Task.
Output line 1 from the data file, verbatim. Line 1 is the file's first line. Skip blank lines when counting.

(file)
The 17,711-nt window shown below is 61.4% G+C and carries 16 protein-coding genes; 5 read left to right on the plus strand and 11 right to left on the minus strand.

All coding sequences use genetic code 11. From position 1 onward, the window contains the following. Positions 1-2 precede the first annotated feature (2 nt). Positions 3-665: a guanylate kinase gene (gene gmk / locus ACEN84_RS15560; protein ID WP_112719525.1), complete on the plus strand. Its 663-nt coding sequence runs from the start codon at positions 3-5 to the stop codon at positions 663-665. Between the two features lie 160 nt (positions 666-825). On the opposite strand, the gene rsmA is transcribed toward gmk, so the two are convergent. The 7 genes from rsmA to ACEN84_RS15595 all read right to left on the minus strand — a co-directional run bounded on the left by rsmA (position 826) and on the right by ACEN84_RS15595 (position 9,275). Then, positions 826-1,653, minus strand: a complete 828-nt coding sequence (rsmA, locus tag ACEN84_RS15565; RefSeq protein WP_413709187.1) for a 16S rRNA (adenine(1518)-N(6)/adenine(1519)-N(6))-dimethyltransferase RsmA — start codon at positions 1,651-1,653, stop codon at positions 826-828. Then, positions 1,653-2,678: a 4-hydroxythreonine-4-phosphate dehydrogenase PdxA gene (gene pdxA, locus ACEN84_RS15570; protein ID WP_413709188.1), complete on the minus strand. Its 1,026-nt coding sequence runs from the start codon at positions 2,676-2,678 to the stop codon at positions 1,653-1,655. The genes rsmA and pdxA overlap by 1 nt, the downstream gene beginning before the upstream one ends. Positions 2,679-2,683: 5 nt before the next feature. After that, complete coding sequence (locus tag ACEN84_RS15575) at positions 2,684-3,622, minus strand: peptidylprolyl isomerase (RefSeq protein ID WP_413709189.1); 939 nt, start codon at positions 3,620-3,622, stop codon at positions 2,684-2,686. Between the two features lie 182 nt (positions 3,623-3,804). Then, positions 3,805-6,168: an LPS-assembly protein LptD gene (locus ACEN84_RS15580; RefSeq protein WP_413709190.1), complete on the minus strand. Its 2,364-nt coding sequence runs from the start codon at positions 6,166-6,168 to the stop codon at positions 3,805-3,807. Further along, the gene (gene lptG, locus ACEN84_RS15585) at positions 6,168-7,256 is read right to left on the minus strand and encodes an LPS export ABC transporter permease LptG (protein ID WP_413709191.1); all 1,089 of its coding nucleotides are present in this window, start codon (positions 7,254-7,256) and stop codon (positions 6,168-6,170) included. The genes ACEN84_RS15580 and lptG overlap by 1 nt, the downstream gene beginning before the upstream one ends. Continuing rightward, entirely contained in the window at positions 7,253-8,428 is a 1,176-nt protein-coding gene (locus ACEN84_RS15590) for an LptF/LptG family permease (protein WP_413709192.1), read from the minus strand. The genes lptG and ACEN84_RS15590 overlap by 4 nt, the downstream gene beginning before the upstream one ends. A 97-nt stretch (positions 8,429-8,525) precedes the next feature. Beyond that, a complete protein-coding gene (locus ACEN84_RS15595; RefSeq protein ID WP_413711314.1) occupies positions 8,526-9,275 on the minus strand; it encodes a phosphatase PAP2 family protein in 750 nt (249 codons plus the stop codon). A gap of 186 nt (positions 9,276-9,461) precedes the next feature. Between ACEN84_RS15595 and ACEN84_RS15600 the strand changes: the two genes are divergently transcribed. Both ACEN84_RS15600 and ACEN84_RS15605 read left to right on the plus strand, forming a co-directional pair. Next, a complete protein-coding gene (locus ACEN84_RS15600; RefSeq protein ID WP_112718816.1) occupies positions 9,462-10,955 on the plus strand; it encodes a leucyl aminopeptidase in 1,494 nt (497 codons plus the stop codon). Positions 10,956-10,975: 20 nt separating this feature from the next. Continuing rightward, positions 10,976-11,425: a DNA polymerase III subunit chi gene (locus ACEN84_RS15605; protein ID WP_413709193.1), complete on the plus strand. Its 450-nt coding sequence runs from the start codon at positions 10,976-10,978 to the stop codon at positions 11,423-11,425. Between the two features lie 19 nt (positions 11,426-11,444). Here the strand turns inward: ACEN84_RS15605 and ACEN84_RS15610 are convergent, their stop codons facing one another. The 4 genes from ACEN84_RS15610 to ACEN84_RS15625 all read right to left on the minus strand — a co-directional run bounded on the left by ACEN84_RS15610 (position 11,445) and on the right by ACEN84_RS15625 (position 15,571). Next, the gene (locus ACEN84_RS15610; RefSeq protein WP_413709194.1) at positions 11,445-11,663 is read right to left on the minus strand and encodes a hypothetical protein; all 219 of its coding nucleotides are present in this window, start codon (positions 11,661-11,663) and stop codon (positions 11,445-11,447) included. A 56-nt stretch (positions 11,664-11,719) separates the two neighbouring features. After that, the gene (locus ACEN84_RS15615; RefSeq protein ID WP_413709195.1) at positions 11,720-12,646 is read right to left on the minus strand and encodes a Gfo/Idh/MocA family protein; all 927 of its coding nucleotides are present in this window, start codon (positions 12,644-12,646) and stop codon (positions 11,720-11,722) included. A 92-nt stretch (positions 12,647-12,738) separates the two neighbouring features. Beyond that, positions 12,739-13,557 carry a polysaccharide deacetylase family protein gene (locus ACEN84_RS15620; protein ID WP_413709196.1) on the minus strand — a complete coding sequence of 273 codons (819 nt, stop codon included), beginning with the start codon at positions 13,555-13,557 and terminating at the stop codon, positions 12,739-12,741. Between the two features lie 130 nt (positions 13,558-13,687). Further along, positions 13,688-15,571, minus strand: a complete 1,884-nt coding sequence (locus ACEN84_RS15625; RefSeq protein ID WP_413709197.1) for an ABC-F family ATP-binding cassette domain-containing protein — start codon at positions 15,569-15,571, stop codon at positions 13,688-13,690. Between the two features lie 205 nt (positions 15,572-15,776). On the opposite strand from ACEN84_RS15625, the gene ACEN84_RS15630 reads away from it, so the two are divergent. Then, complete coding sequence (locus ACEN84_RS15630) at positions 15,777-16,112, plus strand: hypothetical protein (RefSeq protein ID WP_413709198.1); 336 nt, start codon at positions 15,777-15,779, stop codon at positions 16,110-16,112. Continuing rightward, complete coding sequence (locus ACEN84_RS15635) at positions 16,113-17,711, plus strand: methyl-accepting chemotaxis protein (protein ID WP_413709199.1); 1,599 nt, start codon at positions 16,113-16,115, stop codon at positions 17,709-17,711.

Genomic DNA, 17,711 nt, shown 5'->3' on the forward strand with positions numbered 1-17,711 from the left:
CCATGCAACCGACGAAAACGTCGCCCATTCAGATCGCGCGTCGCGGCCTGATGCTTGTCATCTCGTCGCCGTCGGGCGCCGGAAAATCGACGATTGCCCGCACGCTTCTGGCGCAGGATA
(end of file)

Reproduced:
The 17,711-nt window shown below is 61.4% G+C and carries 16 protein-coding genes; 5 read left to right on the plus strand and 11 right to left on the minus strand.